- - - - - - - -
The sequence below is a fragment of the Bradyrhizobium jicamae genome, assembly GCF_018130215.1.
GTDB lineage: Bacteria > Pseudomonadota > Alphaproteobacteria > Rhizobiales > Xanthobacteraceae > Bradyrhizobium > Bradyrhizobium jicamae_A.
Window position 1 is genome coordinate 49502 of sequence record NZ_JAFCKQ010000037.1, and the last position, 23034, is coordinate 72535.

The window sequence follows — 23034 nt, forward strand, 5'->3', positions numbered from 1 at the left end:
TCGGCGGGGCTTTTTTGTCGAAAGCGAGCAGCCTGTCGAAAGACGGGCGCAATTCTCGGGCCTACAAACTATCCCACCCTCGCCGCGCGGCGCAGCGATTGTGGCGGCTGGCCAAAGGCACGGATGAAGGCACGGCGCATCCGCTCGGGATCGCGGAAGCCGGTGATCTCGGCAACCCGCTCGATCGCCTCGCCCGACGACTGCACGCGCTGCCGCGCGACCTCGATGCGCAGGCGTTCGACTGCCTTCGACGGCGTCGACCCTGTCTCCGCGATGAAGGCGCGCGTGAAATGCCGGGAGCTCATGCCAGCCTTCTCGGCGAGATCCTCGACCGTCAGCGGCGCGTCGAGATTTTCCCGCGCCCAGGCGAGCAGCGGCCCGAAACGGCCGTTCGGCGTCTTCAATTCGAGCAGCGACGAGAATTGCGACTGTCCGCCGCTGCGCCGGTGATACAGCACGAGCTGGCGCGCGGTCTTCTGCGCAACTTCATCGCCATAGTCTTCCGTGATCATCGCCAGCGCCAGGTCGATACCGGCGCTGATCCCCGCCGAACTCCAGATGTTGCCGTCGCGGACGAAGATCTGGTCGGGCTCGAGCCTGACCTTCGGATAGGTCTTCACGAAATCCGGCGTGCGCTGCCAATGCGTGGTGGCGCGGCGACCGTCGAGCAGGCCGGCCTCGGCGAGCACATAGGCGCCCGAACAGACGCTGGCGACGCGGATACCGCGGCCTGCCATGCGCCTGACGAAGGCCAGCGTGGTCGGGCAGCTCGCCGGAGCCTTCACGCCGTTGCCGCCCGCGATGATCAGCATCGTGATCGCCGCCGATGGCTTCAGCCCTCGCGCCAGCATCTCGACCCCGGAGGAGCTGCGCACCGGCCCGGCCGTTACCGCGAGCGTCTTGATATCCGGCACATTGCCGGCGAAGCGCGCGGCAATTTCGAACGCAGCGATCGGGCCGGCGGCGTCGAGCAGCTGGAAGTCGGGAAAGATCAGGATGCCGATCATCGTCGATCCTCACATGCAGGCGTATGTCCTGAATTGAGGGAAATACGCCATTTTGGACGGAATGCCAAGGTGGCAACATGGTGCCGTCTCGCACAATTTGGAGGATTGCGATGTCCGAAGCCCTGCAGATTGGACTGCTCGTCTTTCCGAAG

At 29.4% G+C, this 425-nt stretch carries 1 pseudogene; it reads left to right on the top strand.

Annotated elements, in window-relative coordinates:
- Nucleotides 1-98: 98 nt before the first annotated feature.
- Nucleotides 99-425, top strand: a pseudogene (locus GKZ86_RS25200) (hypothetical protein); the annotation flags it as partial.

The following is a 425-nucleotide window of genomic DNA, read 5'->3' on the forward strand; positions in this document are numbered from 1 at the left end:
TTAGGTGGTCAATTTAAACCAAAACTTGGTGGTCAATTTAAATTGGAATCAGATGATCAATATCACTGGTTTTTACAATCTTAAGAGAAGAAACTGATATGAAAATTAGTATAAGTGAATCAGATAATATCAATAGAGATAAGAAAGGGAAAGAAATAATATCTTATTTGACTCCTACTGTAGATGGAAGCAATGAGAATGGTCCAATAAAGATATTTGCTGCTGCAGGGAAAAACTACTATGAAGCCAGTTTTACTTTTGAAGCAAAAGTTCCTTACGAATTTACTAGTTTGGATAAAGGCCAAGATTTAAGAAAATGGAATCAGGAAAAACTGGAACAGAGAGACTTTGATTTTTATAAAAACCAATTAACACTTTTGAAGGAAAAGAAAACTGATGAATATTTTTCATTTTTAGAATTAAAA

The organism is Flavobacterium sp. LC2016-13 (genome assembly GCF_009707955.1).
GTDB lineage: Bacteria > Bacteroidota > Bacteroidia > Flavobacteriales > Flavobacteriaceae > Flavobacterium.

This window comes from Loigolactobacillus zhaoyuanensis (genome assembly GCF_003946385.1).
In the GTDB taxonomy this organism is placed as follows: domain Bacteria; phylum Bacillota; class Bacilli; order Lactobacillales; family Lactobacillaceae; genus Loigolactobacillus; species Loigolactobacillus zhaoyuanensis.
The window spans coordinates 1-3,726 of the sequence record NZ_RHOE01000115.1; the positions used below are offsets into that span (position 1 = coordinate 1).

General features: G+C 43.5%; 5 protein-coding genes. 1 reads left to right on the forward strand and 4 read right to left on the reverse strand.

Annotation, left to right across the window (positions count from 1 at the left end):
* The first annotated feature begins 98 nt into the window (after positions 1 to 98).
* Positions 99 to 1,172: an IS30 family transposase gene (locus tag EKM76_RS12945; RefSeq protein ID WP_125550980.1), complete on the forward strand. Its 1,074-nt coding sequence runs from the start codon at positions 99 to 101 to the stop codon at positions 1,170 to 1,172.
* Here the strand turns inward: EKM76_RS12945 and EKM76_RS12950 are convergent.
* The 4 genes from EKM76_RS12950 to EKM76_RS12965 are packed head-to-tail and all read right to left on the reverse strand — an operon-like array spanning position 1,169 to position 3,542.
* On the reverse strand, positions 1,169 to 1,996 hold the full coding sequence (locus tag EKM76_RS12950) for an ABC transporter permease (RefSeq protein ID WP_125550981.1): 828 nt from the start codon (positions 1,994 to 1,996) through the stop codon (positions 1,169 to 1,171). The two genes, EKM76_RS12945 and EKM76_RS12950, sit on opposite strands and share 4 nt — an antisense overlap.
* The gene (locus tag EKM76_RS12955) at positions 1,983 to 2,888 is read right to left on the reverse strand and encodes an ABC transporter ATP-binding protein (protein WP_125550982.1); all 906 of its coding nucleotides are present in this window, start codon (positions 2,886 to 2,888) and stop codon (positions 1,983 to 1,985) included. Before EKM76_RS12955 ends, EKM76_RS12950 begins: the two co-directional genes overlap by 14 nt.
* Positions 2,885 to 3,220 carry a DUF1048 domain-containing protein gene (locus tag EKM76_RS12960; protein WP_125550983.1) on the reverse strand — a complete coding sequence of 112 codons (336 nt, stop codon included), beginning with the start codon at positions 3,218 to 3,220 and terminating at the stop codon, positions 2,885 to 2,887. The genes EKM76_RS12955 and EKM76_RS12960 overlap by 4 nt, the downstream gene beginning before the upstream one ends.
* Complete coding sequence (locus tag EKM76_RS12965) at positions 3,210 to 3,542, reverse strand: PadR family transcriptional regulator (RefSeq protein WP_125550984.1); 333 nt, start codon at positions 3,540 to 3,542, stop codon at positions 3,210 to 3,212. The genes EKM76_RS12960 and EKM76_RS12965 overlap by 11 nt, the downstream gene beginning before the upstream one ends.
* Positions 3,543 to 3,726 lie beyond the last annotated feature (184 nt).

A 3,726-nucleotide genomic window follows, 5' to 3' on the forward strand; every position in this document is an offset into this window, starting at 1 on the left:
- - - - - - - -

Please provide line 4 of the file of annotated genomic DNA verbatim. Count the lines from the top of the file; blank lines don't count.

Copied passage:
The window sequence follows — 23034 nt, forward strand, 5'->3', positions numbered from 1 at the left end: